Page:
Even Obama's critics concede his brilliance. Obama is surely smart enough to realize that a deal resulting in Iran getting the bomb a couple of years after he left office would forever tarnish the reputation of a president who came into office as a champion of nuclear nonproliferation and who has declared over and over again that a nuclear Iran is unacceptable. Whether Obama is more concerned about his legacy or our national security is immaterial; to satisfy either concern, he can only agree to a deal that will prevent Iran from acquiring nuclear weapons.
A good deal won't be a perfect deal. Iran will always be 12 to 18 months away from creating fissile material for a nuclear bomb (more time would be needed to weaponize such material). Wouldn't we rather that Iran was permanently barred from creating fissile material under an agreement that remained in force for generations? Of course we would. But Iran will never agree to that deal.
We cannot erase the knowledge Iran has acquired. Even if Iran dismantled and destroyed all of its centrifuges, Iran would only be two years from creating fissile material because they can build centrifuges that quickly. A perfect deal would still leave Iran with a breakout capacity of two years, and we'd still need the same level of inspections that are the key to a good deal.
But one year is more than enough time to detect and prevent a move toward breakout. We would know within days, if not hours, if Iran started moving toward breakout, and that would give us a year to take appropriate military or economic action.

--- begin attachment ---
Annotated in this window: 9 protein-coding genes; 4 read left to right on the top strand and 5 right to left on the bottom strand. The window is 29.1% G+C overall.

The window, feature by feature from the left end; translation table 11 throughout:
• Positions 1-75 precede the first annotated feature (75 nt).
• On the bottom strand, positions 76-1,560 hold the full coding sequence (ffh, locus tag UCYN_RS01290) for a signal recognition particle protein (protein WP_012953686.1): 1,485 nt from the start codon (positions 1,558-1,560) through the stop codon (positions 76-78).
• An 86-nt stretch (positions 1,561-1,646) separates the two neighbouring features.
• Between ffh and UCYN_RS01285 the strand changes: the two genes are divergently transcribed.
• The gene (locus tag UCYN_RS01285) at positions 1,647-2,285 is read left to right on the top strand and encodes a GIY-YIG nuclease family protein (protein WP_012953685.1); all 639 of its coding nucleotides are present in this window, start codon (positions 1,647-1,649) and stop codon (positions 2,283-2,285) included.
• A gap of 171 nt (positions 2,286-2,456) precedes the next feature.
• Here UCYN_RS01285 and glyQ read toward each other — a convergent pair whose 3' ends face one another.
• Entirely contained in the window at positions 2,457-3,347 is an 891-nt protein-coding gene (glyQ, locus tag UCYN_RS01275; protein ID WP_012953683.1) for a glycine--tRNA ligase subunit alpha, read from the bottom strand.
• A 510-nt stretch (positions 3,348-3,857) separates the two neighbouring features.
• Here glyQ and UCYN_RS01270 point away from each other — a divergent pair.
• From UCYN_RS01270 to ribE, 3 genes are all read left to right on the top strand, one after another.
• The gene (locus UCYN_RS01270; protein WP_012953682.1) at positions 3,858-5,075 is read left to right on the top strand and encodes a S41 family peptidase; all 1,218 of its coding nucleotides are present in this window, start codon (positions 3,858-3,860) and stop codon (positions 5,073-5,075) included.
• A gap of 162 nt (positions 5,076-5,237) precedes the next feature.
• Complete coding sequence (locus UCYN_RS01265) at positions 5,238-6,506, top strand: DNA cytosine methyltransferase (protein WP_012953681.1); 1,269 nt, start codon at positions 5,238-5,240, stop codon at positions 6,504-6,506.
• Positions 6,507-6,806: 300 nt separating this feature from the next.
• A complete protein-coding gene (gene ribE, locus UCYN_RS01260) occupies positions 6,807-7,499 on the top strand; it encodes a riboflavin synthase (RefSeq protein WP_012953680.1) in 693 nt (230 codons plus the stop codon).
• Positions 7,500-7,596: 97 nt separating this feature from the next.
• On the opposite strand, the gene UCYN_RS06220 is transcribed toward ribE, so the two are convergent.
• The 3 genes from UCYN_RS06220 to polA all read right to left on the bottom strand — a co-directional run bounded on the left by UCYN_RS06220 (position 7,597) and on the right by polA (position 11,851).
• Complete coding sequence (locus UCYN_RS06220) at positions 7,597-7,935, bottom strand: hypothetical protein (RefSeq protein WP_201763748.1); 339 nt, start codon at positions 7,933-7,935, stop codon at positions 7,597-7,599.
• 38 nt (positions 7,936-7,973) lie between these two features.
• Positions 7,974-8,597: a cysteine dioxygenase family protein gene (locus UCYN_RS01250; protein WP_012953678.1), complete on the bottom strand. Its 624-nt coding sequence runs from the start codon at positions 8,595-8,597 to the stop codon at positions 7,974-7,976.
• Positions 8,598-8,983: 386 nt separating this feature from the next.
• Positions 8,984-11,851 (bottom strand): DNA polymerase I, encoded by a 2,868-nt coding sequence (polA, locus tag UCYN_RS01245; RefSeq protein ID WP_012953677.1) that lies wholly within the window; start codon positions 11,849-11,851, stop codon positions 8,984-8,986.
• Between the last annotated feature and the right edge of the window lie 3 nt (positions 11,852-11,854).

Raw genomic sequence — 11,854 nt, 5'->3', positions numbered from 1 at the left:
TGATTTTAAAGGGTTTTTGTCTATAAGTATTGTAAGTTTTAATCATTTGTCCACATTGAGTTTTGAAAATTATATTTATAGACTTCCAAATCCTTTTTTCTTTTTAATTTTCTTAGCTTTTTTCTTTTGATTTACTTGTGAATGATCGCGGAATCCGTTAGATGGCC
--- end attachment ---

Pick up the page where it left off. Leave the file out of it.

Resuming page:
A good deal — a deal with intrusive inspections, realistic limits on Iran's capabilities, and a length of at least 10 years — is the best realistic chance we have of preventing Iran from acquiring nuclear weapons.
Sanctions alone cannot stop Iran. Military action might delay Iran for a year or two, but would end all inspections and would guarantee that Iran would do everything in its power to obtain nuclear weapons.
The Obama administration was clear from the start of negotiations that the chances of reaching an acceptable agreement were less than 50-50. If we don't reach an agreement, we are back where we started, no worse off but maybe better off thanks to knowledge gained from inspections.
We will know in a few weeks if we have a deal, and if we do, we can then judge for ourselves how good it is. Until then, let's ignore overheated rhetoric and baseless speculation about a deal no one has seen because it doesn't (yet) exist.
Congress should not block a potential deal by imposing obstacles such as up/down votes and more sanctions with prearranged triggers. If negotiations are not successful, let them be unsuccessful because of Iran's intransigence, not because of unwarranted interference by Congress.
Sheffey has long been active in the pro-Israel community and in Jewish communal life. He is a lifelong member of AIPAC (the American Israel Public Affairs Committee) and served on the board of CityPAC, a pro-Israel Chicago-based political action committee, for seven years, including two years as its president. He is also active in Democratic politics and served as an elected delegate to the 2012 Democratic Convention from Illinois.